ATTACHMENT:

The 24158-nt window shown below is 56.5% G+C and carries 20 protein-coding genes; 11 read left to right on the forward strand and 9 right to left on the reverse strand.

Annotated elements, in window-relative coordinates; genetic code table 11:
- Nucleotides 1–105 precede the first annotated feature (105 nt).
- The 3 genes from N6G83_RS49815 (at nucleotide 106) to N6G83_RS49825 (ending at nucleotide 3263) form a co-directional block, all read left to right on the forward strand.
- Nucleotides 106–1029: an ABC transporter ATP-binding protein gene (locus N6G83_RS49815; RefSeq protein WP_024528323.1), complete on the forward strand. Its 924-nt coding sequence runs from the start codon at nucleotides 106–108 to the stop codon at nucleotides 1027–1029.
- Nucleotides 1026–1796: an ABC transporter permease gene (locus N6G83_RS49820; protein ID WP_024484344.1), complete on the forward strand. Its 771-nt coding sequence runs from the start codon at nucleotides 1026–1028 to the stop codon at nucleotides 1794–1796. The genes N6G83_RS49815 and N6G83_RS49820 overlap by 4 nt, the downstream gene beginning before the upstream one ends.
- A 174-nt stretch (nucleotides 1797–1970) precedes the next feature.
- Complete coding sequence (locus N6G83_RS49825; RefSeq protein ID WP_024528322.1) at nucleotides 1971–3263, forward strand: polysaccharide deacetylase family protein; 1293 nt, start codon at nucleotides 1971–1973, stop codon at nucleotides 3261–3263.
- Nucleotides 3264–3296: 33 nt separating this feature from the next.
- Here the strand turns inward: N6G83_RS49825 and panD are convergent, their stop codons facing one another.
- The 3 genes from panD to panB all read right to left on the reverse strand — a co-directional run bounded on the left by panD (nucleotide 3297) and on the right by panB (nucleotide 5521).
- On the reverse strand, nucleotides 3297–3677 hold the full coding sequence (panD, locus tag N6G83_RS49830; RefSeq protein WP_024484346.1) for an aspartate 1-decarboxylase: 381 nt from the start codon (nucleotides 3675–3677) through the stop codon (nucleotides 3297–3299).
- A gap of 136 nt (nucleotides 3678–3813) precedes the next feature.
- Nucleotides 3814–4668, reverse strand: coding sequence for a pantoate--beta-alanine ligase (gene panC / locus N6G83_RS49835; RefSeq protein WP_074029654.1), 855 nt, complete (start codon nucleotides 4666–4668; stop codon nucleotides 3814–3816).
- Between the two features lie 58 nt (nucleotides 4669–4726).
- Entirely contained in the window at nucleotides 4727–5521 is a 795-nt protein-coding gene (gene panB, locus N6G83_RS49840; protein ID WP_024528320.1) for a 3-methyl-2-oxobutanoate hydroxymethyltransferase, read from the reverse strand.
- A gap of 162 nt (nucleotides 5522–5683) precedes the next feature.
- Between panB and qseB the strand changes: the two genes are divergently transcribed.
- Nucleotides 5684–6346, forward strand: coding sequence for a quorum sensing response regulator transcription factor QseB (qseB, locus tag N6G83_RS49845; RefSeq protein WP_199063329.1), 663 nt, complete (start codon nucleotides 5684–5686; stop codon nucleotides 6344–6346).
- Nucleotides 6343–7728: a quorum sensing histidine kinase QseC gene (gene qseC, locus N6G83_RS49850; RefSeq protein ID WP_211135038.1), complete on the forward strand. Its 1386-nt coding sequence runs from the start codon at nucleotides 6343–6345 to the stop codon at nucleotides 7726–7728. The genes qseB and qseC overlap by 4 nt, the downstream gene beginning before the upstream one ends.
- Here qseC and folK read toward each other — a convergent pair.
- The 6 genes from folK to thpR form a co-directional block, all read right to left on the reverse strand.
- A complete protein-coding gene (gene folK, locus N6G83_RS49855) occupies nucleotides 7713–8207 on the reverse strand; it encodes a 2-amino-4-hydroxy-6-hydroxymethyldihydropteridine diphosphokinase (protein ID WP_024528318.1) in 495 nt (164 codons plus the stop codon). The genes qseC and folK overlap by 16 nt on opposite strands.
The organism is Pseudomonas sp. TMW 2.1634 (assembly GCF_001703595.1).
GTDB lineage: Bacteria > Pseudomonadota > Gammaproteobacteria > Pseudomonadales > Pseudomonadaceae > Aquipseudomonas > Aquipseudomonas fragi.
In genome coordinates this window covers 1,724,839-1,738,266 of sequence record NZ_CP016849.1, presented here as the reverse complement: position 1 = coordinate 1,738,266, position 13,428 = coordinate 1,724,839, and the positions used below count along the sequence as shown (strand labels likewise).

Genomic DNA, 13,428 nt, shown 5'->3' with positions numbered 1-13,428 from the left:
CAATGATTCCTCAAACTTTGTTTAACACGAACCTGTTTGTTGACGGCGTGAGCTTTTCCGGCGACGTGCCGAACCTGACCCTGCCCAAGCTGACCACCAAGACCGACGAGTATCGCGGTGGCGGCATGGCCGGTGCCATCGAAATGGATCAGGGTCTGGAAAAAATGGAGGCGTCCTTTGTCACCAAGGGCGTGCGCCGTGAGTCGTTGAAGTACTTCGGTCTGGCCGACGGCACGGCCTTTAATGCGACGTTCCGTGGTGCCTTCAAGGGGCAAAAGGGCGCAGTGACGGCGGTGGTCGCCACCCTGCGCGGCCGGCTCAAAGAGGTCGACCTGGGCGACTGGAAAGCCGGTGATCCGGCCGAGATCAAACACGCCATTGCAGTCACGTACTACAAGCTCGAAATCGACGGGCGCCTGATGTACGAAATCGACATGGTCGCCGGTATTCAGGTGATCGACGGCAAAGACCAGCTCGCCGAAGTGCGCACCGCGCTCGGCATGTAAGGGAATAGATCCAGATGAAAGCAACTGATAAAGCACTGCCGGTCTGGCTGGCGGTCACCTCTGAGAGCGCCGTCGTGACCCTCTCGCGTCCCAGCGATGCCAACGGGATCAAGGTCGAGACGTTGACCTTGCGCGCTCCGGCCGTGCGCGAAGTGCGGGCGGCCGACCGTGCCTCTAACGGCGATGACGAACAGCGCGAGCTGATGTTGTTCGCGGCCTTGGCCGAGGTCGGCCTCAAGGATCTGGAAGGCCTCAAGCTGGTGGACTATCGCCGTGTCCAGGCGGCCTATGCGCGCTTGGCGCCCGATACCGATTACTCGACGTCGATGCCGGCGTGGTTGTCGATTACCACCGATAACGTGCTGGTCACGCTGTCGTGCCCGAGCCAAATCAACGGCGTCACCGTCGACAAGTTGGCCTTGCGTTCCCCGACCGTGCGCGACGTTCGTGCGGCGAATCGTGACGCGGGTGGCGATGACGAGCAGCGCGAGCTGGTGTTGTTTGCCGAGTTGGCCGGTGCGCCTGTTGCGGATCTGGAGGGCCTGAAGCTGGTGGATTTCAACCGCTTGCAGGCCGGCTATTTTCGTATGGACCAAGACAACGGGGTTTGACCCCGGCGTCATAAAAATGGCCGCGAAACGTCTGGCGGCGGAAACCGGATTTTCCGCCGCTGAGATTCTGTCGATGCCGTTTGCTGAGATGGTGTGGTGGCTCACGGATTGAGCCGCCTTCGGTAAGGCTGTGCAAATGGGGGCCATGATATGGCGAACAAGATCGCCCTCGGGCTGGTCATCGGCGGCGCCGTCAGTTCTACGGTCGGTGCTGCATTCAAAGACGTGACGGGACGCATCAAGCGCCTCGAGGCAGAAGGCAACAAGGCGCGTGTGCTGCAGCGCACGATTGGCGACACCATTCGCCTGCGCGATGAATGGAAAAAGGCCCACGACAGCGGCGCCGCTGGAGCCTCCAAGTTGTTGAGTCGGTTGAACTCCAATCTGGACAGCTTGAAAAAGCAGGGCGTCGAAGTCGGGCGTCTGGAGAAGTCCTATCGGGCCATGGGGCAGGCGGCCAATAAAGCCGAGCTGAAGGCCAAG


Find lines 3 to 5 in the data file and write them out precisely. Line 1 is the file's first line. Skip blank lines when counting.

- Nucleotides 1–105 precede the first annotated feature (105 nt).
- The 3 genes from N6G83_RS49815 (at nucleotide 106) to N6G83_RS49825 (ending at nucleotide 3263) form a co-directional block, all read left to right on the forward strand.
- Nucleotides 106–1029: an ABC transporter ATP-binding protein gene (locus N6G83_RS49815; RefSeq protein WP_024528323.1), complete on the forward strand. Its 924-nt coding sequence runs from the start codon at nucleotides 106–108 to the stop codon at nucleotides 1027–1029.